I was meeting a friend for dinner at Koi, just as we’d done so many times in the past. It had been an exhausting day, and my appetite -even for Asian food-was challenged at best. I studied the menu, looking for something that would be as comforting as mac ’n cheese or meatloaf or warm apple pie with ice cream.
“You know,” I said to the waiter, “if this were an Americanized Chinese restaurant, I’d order egg foo young.”
He smiled. “We can make it for you,” he said. “No problem.”
I smiled back. Egg foo young and a glass of Riesling… my stress level plummeted.*
Koi’s egg foo young was so good that I’ve ordered it time and again, often as part of a family-style dinner. And, actually, a family-style dinner is a good way to sample Koi’s menu, which features dishes from eight of China’s regional cuisines, in addition to sushi, sashimi, maki rolls, nigiri, chirashi, teriyaki, and both Pad Thai and Thai basil fried rice. That’s a lot of culinary ground to cover, but owner Sandy Chen’s family tree includes a long line of professional chefs.
Now 54, she’s been working in the restaurant business since shortly after her family emigrated to the United States when she was 16. She bussed tables at New Diamond, a mom-and-pop Chinese restaurant in Highland Park, as a teenager, followed by front-of-the-house stints at T’ang Dynasty and House of Hunan, trend-setting restaurants that introduced Chicagoans to regional Chinese cuisine.
Koi is Chen’s second restaurant; the first was the eponymous Chen’s in Chicago’s Lakeview East neighborhood. Preferences changed during Chen’s eighteen year-run. Spice levels escalated as diners developed an appetite for hotter food, and -at the same time- sushi and its relatives went mainstream, as did Pad Thai, poke and edamame.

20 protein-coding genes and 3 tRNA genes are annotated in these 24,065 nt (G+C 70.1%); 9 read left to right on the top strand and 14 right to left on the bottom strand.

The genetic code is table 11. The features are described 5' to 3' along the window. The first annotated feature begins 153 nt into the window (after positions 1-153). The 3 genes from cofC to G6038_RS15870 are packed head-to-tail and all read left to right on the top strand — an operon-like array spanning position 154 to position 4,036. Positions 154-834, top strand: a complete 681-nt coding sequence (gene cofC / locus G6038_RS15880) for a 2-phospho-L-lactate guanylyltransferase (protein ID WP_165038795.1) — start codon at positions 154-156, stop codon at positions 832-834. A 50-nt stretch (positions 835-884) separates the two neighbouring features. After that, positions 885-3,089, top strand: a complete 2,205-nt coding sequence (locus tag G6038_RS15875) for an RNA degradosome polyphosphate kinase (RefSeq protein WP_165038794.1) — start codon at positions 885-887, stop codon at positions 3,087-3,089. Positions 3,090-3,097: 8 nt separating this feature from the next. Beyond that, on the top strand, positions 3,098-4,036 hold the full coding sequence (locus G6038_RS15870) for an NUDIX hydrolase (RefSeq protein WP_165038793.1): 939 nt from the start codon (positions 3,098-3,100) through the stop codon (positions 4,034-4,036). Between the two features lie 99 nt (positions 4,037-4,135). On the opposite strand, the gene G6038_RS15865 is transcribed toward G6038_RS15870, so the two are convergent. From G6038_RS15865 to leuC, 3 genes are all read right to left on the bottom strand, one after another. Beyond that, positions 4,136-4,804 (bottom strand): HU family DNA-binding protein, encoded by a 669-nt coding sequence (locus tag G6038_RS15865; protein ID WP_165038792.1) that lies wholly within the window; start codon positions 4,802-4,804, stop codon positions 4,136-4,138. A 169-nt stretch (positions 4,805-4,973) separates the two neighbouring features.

Chen opened Koi in 2004. Not only was the menu more diverse than at Chen’s, but the restaurant’s location was more convenient to her home in Wilmette. Having survived both the recession of 2008-2009 and the worst of the Pandemic, Koi continues to expand its culinary horizons.
Consider the options.
If, for example, you have a taste for fish, you can order a whole red snapper in a spicy Szechwan sauce rife with garlic and chilis or salmon with black bean sauce or sole paired with eggplant, asparagus and a sauce spicy enough to merit a single chili emoji or whole snapper in a mix of black vinegar, soy sauce and sugar or steamed Dover sole with scallions, cilantro, soy, broccoli and glass noodles.
And then there are the specials: Happy Hour from 4:30-6, Dim Sum brunch on weekends, $6 cocktails on Wednesday, half-priced bottles of non-sparkling wines on Thursday, and half-price on a specific maki roll until 9pm on Tuesday, Wednesday, and Thursday.
And, of course, there’s the egg foo young. It’s not on the menu, so you have to ask for it. Trust me. It’s definitely comfort food Chinese-style. And given the news, we all need a lot of comforting.
Koi Fine Asian Cuisine & Lounge, 624 Davis Street, Evanston 847.866.6969
*As it turns out, egg foo young has authentic Chinese roots, and the dish-in various iterations-is served throughout the Chinese diaspora.
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